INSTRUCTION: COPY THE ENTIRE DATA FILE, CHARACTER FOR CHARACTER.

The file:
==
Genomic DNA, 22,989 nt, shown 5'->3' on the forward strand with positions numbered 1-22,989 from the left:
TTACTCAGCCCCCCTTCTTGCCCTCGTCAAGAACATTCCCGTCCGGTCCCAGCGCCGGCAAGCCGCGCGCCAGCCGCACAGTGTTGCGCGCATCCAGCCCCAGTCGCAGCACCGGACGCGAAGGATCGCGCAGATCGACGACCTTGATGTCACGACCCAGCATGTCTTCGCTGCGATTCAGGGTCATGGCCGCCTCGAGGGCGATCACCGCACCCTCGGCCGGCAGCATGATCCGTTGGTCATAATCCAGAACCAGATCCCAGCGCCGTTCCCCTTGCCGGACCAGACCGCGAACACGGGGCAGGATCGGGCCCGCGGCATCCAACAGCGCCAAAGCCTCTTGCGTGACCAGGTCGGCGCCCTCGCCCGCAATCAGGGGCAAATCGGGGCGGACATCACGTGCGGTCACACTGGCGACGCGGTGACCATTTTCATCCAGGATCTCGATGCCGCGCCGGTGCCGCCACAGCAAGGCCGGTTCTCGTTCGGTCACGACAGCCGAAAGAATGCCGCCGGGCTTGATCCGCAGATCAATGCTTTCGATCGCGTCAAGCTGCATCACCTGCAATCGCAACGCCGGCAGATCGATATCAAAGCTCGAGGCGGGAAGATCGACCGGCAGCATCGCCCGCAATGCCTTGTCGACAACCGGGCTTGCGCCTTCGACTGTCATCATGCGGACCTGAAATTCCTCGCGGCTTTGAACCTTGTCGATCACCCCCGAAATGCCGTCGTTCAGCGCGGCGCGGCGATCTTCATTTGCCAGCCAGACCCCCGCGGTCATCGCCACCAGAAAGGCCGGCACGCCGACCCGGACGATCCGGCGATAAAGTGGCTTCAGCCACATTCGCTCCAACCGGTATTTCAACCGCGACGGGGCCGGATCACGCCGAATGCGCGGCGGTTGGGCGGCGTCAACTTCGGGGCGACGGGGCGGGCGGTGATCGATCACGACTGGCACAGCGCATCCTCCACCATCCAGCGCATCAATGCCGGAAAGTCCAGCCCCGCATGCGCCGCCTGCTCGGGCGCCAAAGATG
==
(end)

Genomic DNA, 22,989 nt, shown 5'->3' on the forward strand with positions numbered 1-22,989 from the left:
TTACTCAGCCCCCCTTCTTGCCCTCGTCAAGAACATTCCCGTCCGGTCCCAGCGCCGGCAAGCCGCGCGCCAGCCGCACAGTGTTGCGCGCATCCAGCCCCAGTCGCAGCACCGGACGCGAAGGATCGCGCAGATCGACGACCTTGATGTCACGACCCAGCATGTCTTCGCTGCGATTCAGGGTCATGGCCGCCTCGAGGGCGATCACCGCACCCTCGGCCGGCAGCATGATCCGTTGGTCATAATCCAGAACCAGATCCCAGCGCCGTTCCCCTTGCCGGACCAGACCGCGAACACGGGGCAGGATCGGGCCCGCGGCATCCAACAGCGCCAAAGCCTCTTGCGTGACCAGGTCGGCGCCCTCGCCCGCAATCAGGGGCAAATCGGGGCGGACATCACGTGCGGTCACACTGGCGACGCGGTGACCATTTTCATCCAGGATCTCGATGCCGCGCCGGTGCCGCCACAGCAAGGCCGGTTCTCGTTCGGTCACGACAGCCGAAAGAATGCCGCCGGGCTTGATCCGCAGATCAATGCTTTCGATCGCGTCAAGCTGCATCACCTGCAATCGCAACGCCGGCAGATCGATATCAAAGCTCGAGGCGGGAAGATCGACCGGCAGCATCGCCCGCAATGCCTTGTCGACAACCGGGCTTGCGCCTTCGACTGTCATCATGCGGACCTGAAATTCCTCGCGGCTTTGAACCTTGTCGATCACCCCCGAAATGCCGTCGTTCAGCGCGGCGCGGCGATCTTCATTTGCCAGCCAGACCCCCGCGGTCATCGCCACCAGAAAGGCCGGCACGCCGACCCGGACGATCCGGCGATAAAGTGGCTTCAGCCACATTCGCTCCAACCGGTATTTCAACCGCGACGGGGCCGGATCACGCCGAATGCGCGGCGGTTGGGCGGCGTCAACTTCGGGGCGACGGGGCGGGCGGTGATCGATCACGACTGGCACAGCGCATCCTCCACCATCCAGCGCATCAATGCCGGAAAGTCCAGCCCCGCATGCGCCGCCTGCTCGGGCGCCAAAGATG